I wonder whether this crisis could represent a milestone in the further integration of European nations. Is the cost of unwinding steeper than the cost of moving forward? I also wonder if the United States has an interest in which way things go? We seem to be standing on the sidelines.

The crisis has already forced European nations to create a common bailout fund and agree on ways to impose more fiscal discipline on each other. There is talk, though not much action, of common supervision of banks and euro bonds (see above). One of the lessons of the crisis, not lost on political leaders, is that it is very hard for a common currency to work in a fragmented economic and political system. The costs of unwinding the euro and the benefits of doing so are probably impossible to quantify, but the risks are massive and it is not in the nature of policymakers to embark on grand experiments. So, yes, the crisis could well push Europe closer together.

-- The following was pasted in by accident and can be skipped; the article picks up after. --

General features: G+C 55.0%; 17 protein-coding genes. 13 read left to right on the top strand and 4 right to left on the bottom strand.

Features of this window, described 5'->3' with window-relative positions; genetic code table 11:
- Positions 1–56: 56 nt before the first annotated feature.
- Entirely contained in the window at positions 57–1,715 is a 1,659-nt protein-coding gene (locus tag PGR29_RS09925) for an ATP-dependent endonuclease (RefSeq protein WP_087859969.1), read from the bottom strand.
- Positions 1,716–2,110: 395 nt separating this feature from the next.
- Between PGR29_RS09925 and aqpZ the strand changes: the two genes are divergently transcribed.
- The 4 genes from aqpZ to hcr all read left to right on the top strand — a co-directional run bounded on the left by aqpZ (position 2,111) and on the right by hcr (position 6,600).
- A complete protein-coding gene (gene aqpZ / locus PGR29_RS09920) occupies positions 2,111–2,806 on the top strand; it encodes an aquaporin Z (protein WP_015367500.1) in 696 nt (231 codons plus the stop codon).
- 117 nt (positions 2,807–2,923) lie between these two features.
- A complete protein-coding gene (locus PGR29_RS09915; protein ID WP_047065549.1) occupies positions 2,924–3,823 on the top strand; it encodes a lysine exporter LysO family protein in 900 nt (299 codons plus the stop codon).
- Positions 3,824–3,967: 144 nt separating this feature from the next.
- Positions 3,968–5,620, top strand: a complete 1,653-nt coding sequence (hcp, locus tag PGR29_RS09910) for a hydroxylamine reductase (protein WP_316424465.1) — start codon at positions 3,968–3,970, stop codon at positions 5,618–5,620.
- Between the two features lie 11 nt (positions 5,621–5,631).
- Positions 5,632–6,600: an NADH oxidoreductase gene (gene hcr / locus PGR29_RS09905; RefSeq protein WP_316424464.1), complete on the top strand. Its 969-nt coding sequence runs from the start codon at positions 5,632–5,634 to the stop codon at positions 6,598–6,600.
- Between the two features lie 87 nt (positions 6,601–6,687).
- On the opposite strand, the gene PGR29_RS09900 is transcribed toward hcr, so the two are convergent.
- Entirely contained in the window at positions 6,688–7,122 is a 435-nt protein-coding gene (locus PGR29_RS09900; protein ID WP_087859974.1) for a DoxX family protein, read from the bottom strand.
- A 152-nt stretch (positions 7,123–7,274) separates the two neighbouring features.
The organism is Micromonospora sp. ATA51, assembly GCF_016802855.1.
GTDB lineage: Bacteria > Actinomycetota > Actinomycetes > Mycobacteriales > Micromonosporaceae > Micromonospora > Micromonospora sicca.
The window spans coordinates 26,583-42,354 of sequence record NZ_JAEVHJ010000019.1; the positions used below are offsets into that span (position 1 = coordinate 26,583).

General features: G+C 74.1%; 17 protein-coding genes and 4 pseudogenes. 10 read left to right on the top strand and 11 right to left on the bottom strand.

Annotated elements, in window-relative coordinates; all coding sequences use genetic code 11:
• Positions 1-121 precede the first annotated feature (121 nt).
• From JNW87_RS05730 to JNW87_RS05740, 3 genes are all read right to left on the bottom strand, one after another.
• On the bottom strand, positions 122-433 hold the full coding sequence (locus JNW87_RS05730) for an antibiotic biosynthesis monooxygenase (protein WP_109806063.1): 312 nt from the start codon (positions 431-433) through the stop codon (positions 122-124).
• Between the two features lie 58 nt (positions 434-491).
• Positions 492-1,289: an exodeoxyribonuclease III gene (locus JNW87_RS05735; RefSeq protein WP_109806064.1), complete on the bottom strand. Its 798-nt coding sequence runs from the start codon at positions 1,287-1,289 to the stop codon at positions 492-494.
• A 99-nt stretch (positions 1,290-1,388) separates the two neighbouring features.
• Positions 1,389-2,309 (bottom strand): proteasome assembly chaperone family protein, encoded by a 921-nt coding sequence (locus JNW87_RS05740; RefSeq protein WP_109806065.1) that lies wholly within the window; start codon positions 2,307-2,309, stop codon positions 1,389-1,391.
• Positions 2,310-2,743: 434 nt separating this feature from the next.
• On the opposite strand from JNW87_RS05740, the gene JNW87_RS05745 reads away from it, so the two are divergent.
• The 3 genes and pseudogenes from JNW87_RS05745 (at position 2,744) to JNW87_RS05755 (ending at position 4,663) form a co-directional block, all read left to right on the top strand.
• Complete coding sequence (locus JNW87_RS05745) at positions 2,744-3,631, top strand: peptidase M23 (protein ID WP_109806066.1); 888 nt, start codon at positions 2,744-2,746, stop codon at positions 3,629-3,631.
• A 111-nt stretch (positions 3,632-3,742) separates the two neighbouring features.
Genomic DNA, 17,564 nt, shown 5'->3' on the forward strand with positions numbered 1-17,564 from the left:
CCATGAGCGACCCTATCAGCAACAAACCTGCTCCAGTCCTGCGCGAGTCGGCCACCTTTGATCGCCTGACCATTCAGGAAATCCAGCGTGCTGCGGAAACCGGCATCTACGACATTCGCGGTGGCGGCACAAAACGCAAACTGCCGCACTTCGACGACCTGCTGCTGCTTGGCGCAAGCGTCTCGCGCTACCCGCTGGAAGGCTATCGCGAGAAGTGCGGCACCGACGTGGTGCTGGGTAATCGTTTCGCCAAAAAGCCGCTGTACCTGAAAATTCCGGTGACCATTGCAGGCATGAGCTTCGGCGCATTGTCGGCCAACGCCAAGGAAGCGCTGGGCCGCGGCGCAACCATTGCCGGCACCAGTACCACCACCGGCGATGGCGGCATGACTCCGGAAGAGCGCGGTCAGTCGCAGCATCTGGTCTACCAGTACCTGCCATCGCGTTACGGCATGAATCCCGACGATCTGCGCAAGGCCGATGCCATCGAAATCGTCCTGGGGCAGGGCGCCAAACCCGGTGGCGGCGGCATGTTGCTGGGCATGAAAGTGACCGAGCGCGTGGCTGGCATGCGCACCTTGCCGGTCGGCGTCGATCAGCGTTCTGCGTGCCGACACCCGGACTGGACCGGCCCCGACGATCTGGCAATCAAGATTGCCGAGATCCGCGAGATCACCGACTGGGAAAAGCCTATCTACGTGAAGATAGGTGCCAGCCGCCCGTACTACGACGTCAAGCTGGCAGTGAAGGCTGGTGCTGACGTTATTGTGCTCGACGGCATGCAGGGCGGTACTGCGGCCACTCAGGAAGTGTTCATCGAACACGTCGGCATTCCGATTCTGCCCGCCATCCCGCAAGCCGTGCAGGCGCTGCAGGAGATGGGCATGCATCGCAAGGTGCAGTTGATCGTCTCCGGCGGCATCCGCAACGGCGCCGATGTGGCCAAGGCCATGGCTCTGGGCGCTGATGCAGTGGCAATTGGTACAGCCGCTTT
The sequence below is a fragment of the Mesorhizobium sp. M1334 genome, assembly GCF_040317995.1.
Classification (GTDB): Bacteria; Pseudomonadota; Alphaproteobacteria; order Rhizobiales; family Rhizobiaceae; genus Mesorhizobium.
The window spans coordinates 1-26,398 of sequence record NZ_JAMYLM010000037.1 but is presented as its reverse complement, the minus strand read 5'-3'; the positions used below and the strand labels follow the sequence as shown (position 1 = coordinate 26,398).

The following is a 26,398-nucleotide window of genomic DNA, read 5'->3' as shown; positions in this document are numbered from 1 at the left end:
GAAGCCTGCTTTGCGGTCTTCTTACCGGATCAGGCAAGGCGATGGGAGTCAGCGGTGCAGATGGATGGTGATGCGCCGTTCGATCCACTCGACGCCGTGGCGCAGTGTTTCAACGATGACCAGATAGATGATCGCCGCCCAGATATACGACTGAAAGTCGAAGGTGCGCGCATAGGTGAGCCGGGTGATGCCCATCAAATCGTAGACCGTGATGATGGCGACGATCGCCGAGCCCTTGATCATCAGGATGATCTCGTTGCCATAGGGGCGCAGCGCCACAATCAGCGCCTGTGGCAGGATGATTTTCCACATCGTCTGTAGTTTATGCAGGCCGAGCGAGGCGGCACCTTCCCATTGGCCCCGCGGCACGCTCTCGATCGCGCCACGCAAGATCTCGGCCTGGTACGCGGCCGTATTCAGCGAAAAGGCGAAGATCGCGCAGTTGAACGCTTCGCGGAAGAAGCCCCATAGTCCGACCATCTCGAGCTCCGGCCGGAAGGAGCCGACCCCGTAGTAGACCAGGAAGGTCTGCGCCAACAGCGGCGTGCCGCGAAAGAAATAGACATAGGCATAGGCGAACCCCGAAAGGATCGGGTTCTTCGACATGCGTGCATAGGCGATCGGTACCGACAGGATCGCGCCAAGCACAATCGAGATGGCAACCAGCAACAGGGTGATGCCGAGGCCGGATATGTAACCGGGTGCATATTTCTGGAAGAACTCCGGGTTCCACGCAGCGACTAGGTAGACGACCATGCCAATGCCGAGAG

The United States definitely has an interest in the way things go because financial upheaval in Europe can easily spread across the Atlantic via the banking system. Europe is also an important market for many U.S. companies. I wouldn’t say the United States is standing on the sidelines. President Obama and other top U.S. officials have repeatedly pressed their European counterparts to move more aggressively to contain the crisis. But there is a limit to what they can get the Europeans to do.

Article source: http://rendezvous.blogs.nytimes.com/2012/06/01/the-future-of-the-euro-jack-ewing-answers-readers-questions/?partner=rss&emc=rss